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'High alert' remains on bird flu

Updated: 2013-04-29 00:03
By WANG QIAN ( China Daily)

'High alert' remains on bird flu

Premier Li Keqiang talks to scientists during his visit to the Chinese Center for Disease Control and Prevention in Beijing on Sunday. SHENG JIAPENG / FOR CHINA DAILY 

Premier hails timely release of news on outbreak, calls for quake relief efforts

Premier Li Keqiang on Sunday urged the nation to remain on high alert over the new strain of bird flu, to reduce the death rate.

The outbreak has killed at least 23 people.

Li also praised health workers for releasing information in a timely manner, saying this is vital to ease public fears.

'High alert' remains on bird flu

Visiting the Chinese Center for Disease Control and Prevention in Beijing, the premier spoke highly of efforts scientists have made in studying H7N9 bird flu, with China the first to discover the genetic order of the virus on March 28.

"Within one month of finding the genetic order, we effectively controlled the disease, which means it is preventable and controllable," Li said, adding that there is no evidence to show the virus can be transmitted between humans.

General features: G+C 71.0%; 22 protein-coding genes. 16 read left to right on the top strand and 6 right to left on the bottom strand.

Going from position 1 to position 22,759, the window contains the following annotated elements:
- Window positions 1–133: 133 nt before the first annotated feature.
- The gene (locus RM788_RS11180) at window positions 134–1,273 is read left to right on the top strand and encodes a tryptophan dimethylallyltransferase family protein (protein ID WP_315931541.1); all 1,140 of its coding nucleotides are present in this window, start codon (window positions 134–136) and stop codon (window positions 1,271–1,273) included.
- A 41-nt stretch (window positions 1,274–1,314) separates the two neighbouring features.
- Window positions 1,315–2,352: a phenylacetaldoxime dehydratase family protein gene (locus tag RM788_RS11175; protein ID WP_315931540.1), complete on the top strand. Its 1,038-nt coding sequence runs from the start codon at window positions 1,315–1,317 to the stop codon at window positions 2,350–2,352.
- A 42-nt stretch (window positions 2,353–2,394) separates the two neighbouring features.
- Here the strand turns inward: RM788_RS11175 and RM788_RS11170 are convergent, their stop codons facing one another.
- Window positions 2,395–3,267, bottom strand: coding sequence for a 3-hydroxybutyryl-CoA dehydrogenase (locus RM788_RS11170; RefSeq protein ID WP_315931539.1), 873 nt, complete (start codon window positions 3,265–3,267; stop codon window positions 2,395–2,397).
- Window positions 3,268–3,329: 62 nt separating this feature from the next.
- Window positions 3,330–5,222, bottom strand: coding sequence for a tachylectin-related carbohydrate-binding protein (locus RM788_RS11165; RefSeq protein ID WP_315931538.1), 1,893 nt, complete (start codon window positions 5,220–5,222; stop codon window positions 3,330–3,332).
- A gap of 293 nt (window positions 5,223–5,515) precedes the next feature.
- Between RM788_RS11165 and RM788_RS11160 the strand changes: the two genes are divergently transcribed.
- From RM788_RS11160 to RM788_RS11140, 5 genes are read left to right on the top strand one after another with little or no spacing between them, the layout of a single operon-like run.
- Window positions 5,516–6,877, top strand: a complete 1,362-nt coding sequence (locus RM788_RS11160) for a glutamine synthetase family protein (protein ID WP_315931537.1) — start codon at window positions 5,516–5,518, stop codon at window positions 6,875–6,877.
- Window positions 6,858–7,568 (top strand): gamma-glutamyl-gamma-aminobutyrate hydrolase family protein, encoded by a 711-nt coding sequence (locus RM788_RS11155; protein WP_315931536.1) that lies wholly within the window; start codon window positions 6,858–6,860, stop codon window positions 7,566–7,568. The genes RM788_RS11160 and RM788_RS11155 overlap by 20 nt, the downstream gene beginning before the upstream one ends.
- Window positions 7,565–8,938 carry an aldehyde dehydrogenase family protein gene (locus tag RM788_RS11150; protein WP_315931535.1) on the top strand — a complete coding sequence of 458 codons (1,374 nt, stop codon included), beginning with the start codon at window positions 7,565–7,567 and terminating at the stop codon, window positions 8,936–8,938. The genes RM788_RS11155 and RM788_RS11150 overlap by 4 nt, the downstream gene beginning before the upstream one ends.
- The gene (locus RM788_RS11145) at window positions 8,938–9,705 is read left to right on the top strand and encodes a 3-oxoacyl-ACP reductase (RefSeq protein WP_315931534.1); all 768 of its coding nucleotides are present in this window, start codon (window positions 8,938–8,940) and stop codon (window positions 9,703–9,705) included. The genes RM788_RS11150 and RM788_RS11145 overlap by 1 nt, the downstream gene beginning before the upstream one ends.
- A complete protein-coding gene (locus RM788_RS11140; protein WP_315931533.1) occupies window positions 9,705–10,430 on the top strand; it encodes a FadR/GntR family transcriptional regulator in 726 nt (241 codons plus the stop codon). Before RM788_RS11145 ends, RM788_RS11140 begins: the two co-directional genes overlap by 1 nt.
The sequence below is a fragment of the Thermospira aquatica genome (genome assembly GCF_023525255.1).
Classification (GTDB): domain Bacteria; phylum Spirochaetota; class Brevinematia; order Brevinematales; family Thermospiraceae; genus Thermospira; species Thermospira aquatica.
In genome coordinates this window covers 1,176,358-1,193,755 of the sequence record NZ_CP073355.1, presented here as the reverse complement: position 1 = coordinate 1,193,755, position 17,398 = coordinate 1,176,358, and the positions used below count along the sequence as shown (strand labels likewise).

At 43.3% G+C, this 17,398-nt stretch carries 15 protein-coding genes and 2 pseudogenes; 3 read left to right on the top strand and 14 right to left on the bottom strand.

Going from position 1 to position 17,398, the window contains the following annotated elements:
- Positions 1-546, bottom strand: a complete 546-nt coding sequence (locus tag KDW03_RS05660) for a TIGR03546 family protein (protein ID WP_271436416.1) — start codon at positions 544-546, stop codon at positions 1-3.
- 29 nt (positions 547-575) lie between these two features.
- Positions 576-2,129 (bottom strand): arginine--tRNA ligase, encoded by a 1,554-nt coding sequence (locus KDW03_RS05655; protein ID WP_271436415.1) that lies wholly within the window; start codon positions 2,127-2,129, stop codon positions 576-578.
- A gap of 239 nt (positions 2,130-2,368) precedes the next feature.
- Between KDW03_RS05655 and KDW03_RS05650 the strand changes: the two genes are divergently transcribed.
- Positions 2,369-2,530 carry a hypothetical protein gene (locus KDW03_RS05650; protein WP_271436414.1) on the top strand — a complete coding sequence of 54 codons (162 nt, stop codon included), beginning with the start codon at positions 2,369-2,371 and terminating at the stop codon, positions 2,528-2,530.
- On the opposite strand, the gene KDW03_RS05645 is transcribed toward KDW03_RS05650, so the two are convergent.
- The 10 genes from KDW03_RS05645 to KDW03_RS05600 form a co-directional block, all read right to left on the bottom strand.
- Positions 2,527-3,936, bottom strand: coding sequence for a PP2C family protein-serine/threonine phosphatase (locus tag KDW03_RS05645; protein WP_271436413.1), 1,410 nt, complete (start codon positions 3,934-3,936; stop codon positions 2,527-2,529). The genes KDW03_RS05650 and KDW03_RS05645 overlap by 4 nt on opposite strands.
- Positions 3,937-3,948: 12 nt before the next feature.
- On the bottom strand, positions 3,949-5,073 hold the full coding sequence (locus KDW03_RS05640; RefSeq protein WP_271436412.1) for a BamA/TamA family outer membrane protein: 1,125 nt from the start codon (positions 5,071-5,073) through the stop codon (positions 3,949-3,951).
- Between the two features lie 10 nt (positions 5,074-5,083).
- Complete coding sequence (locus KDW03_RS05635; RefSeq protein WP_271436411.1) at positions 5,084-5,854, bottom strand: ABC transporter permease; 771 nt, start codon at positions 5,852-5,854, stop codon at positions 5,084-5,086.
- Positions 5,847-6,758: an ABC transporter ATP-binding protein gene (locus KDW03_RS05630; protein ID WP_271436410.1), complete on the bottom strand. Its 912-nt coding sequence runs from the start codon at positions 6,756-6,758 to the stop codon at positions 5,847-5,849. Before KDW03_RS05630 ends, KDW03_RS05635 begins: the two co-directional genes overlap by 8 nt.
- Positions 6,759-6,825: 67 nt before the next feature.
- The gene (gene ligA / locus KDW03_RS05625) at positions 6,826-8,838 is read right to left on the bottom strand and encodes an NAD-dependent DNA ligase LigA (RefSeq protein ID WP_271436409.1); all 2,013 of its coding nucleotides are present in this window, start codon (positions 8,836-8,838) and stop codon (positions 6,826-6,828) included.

He promised transparency of information, saying this will allow the public to know the truth and will relieve their fears.

Li also called staff at the Lushan county station of disease prevention and control in Sichuan province, to discuss disease prevention in quake-hit regions. Lushan was hit by the magnitude-7 earthquake on April 20, which has claimed at least 196 lives.

As of Sunday afternoon, the H7N9 strain had infected 123 people on the Chinese mainland since being detected in March.

In a study published online in The Lancet medical journal, Chinese scientists confirmed the H7N9 virus is transmitted to humans from chickens, confirming that up to now no evidence of human-to-human transmission has been found.

Last week, the World Health Organization described the virus as "one of the most lethal", and said it is more easily transmitted than an earlier strain that has killed hundreds globally since 2003.

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